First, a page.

Mammoth Resorts to be bought by Colorado partnership


LOS ANGELES — A Colorado partnership has agreed to buy Mammoth Resorts, the ski company that runs four of California’s most popular resorts, further consolidating the country’s ski slopes into the hands of a few major developers. 

Mammoth Resorts, which operates Mammoth Mountain and June Mountain in the Eastern Sierra, plus Bear Mountain and Snow Summit in the San Bernardino Mountains, has agreed to be acquired by the newly formed partnership by fall, but terms of the deal were not disclosed.  

The California resorts will be acquired by a partnership of the Colorado-based Aspen Skiing Co., which owns four resorts and hospitality projects, and KSL Capital Partners, a private equity firm based in Denver.  

“This new platform, built around a collective passion for the mountains and our commitment to the people who visit, work and live there, is exactly what the ski resort business needs,” said Rusty Gregory, chairman and chief executive of Mammoth Resorts, which took over Bear Mountain and Snow Summit in 2014 in a $38 million deal.  

Although a dollar amount for the Mammoth purchase was not disclosed, Connecticut-based Starwood Capital Group bought a controlling interest in Mammoth Resorts in 2005, when it operated only Mammoth and June Mountain, for $365 million.  

The purchase of Mammoth Resorts follows a consolidation trend in the ski industry that has put some of the nation’s most popular mountains in the control of a handful of large resort developers.  

The trend has been evident around Lake Tahoe, where Vail Resorts Inc., operator of Heavenly Mountain Resort, acquired the Northstar-at-Tahoe resort near the lake’s North Shore in 2010.  

The following year, Squaw Valley USA and Alpine Meadows, two of the largest ski resorts at Lake Tahoe, combined operations.  

Only two days before announcing the latest deal for Mammoth Resorts, KSL and Aspen Skiing announced a deal to take over Intrawest Resorts Holdings, a Denver-based resort company that operates six mountain resorts, with approximately 8,000 skiable acres and 1,100 acres of land for real estate development. The deal was valued at $1.5 billion.  

The KSL-Aspen Skiing partnership seems to be challenging the dominance of Vail Resorts, one of the world’s biggest ski resort operators.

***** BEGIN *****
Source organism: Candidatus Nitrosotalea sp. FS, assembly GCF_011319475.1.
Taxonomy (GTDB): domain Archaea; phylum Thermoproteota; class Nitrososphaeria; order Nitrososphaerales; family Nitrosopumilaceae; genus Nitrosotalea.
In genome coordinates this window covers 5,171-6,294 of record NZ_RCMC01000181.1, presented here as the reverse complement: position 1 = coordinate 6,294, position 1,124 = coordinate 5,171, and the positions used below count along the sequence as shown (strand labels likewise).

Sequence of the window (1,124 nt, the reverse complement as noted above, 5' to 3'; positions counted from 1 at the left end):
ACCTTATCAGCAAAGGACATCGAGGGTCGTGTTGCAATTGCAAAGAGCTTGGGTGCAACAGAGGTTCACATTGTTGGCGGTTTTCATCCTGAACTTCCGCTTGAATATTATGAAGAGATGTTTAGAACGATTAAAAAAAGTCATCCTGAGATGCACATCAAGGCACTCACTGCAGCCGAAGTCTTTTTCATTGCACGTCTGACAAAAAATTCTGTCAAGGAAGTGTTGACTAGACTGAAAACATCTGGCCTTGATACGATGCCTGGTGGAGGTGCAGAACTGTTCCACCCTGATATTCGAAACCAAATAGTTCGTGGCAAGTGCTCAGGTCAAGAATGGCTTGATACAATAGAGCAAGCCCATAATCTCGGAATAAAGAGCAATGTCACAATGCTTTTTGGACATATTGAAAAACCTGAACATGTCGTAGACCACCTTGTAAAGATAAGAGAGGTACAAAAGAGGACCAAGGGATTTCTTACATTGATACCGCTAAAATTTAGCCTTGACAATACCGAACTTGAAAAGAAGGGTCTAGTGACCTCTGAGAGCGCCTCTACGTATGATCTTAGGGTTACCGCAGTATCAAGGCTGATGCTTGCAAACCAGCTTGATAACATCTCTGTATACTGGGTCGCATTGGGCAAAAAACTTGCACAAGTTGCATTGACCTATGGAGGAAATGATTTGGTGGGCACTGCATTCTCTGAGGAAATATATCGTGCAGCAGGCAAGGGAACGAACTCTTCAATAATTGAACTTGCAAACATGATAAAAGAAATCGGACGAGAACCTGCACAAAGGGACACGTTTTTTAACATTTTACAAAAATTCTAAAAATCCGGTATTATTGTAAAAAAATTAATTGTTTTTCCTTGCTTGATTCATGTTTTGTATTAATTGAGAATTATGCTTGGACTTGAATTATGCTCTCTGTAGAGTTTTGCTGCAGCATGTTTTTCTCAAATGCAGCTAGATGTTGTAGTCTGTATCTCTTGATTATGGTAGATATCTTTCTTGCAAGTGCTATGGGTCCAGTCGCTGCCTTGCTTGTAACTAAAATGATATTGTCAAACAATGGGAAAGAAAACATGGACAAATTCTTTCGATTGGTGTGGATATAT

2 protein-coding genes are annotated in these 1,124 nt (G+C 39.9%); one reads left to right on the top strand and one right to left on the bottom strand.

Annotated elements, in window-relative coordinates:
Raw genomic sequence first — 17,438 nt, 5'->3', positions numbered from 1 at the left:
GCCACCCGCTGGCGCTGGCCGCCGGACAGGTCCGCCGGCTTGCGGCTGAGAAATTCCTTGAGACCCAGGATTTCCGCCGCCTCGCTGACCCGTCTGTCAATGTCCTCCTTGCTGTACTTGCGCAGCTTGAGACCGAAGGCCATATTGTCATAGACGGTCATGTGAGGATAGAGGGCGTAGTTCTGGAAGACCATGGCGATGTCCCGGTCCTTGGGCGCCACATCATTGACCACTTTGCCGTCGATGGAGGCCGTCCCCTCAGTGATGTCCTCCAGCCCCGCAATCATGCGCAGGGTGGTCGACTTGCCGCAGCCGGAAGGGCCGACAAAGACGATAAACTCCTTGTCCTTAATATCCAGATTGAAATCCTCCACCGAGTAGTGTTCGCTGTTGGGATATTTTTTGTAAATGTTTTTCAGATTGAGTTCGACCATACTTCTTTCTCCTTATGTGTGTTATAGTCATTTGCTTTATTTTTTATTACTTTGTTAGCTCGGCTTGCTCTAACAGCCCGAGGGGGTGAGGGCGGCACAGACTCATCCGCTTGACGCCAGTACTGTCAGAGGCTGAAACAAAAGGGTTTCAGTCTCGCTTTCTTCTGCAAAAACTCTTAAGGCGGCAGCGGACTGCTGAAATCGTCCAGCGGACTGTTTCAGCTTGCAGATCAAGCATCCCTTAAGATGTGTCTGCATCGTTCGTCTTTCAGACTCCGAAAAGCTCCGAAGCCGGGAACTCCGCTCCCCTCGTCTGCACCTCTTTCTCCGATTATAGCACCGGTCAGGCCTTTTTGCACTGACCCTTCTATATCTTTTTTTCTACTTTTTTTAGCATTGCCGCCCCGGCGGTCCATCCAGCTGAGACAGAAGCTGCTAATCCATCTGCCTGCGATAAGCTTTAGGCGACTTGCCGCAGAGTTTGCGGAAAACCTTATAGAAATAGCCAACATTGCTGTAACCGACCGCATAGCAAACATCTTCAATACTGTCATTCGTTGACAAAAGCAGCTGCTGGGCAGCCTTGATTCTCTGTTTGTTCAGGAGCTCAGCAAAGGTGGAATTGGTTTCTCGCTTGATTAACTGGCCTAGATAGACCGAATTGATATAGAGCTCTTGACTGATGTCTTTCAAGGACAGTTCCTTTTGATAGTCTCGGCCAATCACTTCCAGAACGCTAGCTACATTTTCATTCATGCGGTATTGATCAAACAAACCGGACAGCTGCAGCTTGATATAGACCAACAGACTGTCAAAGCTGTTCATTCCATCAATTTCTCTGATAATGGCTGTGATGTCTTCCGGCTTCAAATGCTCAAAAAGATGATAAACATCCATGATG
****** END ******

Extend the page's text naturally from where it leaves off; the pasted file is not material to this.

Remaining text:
Vail, through its subsidiaries, operates nine resorts and three urban ski areas in Colorado, Utah, California, Nevada, Minnesota, Michigan and Wisconsin as well as Australia.


Reader Comments ...


Next Up in Travel

The 747’s final approach
The 747’s final approach

How much do I, a Boeing 747 pilot, love the airplane that I fly? It’s tough, and maybe a little embarrassing, to answer. But as the iconic jet’s eventual retirement draws closer, I am surely not the only 747 fan who’s taking some very long flights down memory lane.  To share with you the jumbo dimensions of my 747 obsession,...
Talk Travel: Compensation for a flight delay? It depends.

The Washington Post's Travel section writers and editors recently discussed stories, questions, gripes and more. Here are edited excerpts:  Q: I recently traveled on American Airlines and experienced a mechanical delay of nearly four hours. I boarded and deboarded the original plane. The second plane pulled up to the gate but was also deemed unfit...
Jetliner's early days: power, style and size

The 747, one of history’s most iconic airplanes, is heading toward retirement. Mark Vanhoenacker, a pilot and the author of “Skyfaring: A Journey with a Pilot,” writes that for “those who grew up under 747-crossed skies, it can be hard to appreciate how revolutionary the jet’s dimensions were when it first (and improbably...
Fresh oysters and a slice of history on the Long Beach Peninsula
Fresh oysters and a slice of history on the Long Beach Peninsula

OYSTERVILLE, Wash. — Usually, razor clams get all the publicity. Last spring’s razor clam-digging opening on the 28-mile-long Long Beach Peninsula’s ocean beach was a big deal because state fisheries honchos temporarily upped the daily limit after a long closure assured a good harvest. Fanatical diggers descended in droves. But cross...
Betting on a shore thing: Four megaship veterans try cruising on a smaller scale
Betting on a shore thing: Four megaship veterans try cruising on a smaller scale

Some people like hosting relatives at their homes. We prefer cruising with family because it gives us time together (and apart), plus interesting ports, entertainment and meals without the hassle of shopping, cooking and housekeeping. Every summer since 2009, my cousins Wayne and Mary Jane have joined me and my husband, David, on the high seas. ...
More Stories